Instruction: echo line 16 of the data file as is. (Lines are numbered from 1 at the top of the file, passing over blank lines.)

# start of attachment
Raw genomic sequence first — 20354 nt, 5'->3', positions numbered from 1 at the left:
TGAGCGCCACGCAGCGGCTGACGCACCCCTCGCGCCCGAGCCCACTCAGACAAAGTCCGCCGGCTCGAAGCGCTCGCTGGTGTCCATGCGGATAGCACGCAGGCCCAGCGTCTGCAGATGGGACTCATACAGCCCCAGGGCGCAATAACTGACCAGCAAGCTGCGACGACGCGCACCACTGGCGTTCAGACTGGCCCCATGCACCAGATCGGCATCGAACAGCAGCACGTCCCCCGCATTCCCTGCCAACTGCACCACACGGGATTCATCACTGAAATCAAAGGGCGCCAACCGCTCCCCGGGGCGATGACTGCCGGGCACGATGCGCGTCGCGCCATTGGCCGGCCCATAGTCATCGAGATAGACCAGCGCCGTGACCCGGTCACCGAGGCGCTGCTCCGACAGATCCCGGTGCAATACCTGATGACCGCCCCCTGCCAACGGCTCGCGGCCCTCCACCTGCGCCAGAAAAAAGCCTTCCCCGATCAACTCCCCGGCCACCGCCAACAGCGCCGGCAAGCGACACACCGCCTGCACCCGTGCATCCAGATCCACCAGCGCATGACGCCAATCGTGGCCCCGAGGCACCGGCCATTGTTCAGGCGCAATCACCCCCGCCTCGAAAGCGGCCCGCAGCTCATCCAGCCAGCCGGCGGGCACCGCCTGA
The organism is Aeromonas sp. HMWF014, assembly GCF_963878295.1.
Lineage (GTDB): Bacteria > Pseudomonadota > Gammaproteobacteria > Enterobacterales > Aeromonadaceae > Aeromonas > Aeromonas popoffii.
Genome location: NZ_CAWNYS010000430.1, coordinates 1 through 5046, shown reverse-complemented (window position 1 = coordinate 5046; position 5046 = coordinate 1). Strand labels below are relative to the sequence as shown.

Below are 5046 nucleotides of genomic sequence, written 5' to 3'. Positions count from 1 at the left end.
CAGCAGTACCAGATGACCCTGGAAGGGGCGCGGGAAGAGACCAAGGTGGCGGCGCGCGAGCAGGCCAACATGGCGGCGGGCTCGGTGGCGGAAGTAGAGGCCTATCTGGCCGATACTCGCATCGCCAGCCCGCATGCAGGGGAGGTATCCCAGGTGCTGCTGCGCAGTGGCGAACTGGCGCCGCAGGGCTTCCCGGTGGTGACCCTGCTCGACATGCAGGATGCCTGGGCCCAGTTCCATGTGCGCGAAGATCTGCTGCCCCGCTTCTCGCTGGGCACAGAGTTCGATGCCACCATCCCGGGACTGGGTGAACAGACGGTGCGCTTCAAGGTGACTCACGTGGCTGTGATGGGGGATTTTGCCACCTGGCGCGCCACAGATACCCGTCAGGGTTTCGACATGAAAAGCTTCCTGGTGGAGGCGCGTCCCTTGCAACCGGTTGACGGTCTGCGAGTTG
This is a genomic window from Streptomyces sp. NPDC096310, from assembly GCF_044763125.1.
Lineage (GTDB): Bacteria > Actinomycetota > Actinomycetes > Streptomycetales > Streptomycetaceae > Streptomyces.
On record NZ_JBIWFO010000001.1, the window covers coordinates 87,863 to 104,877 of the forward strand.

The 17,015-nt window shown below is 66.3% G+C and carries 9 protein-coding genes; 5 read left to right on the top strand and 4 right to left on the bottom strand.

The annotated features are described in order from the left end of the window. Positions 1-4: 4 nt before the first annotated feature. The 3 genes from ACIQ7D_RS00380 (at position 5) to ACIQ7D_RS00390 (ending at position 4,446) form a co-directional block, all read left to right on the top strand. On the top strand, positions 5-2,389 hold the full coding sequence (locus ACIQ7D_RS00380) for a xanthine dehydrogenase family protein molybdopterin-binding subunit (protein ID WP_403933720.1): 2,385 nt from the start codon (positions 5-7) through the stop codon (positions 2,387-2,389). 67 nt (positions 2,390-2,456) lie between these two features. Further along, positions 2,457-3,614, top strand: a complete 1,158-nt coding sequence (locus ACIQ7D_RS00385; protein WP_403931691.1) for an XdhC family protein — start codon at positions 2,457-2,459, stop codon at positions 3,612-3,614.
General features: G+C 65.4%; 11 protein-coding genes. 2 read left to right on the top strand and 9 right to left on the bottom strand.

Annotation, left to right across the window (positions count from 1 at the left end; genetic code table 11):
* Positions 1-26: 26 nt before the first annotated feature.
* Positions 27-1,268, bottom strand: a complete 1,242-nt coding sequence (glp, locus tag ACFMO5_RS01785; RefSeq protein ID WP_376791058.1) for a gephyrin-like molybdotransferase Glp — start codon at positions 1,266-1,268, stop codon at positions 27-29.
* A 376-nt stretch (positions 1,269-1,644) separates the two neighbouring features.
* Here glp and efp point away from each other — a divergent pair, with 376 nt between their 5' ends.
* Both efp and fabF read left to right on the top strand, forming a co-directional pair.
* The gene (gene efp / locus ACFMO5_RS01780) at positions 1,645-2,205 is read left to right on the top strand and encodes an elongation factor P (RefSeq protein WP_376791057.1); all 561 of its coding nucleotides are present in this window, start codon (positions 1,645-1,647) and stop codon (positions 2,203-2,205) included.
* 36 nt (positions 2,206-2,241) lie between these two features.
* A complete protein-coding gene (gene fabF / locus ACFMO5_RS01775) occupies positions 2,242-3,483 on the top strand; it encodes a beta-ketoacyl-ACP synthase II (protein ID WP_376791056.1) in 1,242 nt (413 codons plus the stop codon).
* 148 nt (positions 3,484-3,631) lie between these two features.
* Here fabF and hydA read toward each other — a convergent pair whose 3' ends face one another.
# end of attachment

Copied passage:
* Positions 27-1,268, bottom strand: a complete 1,242-nt coding sequence (glp, locus tag ACFMO5_RS01785; RefSeq protein ID WP_376791058.1) for a gephyrin-like molybdotransferase Glp — start codon at positions 1,266-1,268, stop codon at positions 27-29.